If the new label request is for potted plants, Krause would buy about 20 of the plants in pots or containers and test the newer pesticide on them in the arboretum. He would see if the pesticide damaged the appearance of the plant, was effective against the problem pests, and was safe for the environment, wildlife, pets, and people—including people who would live or work near the plants and children who might sample the plants. Also, if the plant were to be widely used inside office buildings, it would be important that the pesticide not have a strong odor.


Krause says he sees IR-4—started to keep pesticides available and safe for food crops—as a model for cooperation among state and federal agencies, private companies, environmentalists, and consumers. The IR-4 program, which stands for Interregional Research Program No. 4, was established in the early 1960s and gained momentum after the Federal Insecticide, Fungicide, and Rodenticide Act was amended in 1988.


IR-4 ensures that the United States has the safest food and ornamental plant products in the world because of its system of checks and balances, including regulation by EPA, says Krause. There are many regulations protecting food and ornamental plants, such as the Food Quality Protection Act of 1996. He says he is proud to be a pioneer member of the diverse team of researchers who ensure this and is grateful for the great outdoor lab the Secrest Arboretum offers.


People increasingly come to greenhouses, garden shops, or nurseries to buy landscape plants for beauty, shade, privacy, wildlife benefits, or noise abatement. Krause and others work to ensure that ornamentals shipped to garden centers across the United States are in beautiful shape and have no levels of pesticides that could harm the elderly or children, and no offensive odors.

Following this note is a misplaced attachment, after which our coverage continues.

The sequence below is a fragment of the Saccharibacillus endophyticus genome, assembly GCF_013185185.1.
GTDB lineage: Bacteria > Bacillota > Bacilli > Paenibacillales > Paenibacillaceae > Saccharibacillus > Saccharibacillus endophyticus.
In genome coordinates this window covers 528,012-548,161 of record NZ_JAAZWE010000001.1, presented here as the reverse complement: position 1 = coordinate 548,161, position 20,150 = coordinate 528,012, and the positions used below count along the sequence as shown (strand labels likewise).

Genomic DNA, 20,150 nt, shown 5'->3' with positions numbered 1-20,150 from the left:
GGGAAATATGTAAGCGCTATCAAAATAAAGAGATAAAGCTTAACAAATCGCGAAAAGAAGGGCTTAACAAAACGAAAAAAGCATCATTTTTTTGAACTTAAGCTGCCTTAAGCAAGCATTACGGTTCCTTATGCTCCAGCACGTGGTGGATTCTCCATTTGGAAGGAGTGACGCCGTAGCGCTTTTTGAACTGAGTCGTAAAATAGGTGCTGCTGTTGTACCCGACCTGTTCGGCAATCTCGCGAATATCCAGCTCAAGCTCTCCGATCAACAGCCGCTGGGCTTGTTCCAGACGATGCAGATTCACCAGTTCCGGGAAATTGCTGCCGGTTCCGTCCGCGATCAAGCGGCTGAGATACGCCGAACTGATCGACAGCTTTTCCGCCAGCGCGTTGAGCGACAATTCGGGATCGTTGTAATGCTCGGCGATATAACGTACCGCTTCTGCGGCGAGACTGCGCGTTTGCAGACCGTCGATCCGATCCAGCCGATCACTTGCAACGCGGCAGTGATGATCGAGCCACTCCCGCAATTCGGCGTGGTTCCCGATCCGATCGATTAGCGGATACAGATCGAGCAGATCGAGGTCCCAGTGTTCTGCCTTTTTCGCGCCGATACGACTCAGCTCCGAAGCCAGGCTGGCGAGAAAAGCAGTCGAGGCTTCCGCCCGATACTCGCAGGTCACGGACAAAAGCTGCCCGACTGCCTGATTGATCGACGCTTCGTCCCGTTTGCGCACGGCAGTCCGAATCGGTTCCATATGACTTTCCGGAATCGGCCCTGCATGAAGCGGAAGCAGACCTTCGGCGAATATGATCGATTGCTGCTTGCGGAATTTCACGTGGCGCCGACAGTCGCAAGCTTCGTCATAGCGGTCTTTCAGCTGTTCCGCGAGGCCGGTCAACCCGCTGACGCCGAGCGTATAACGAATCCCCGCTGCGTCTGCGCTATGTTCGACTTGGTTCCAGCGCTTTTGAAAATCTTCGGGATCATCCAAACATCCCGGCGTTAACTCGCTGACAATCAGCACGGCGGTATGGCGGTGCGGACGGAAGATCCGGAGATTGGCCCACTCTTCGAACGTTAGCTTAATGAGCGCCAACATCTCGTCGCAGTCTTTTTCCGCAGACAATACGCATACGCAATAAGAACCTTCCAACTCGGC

The IR-4 work is a good fit with Krause' group, since their basic charge is to find the best and safest ways to apply pesticides to food plants and ornamentals.


"We have to get the pesticide to the target for it to work," Krause says. "It doesn't matter how good the pesticide is if you can't reach the pest with it."


While they are testing a newer pesticide for a broader application labeling, they will change the labeled application procedures to include safer and more efficient application methods that result from their testing.—By Jesús García, and Don Comis, Agricultural Research Service Information Staff.


The National Arboretum research is part of Plant, Microbial, and Insect Genetic Resources, Genomics, and Genetic Improvement (#301), Plant Biological and Molecular Processes (#302), and Plant Diseases (#303). The Wooster, Ohio, research is part of Plant Diseases (#303) and Crop Protection and Quarantine (#304). These four ARS National Programs are described on the World Wide Web at


John Hammond, Margaret R. Pooler, Kathryn K. Kamo, Alden M. Townsend, Robert J. Griesbach, and James C. Locke are in the USDA-ARS Floral and Nursery Plants Research Unit, BARC-West, Beltsville, MD 20705-2350; phone (301) 504-6570, fax (301) 504-5096, (301) 344-3441 [Townsend's fax].


Charles R. Krause is in the USDA-ARS Application Technology Research Unit, 1680 Madison Ave., Wooster, OH 44691; phone (330) 263-3672, fax (330) 263-3841.

"From Arboretums to Your Garden" was published in the September 2001 issue of Agricultural Research magazine.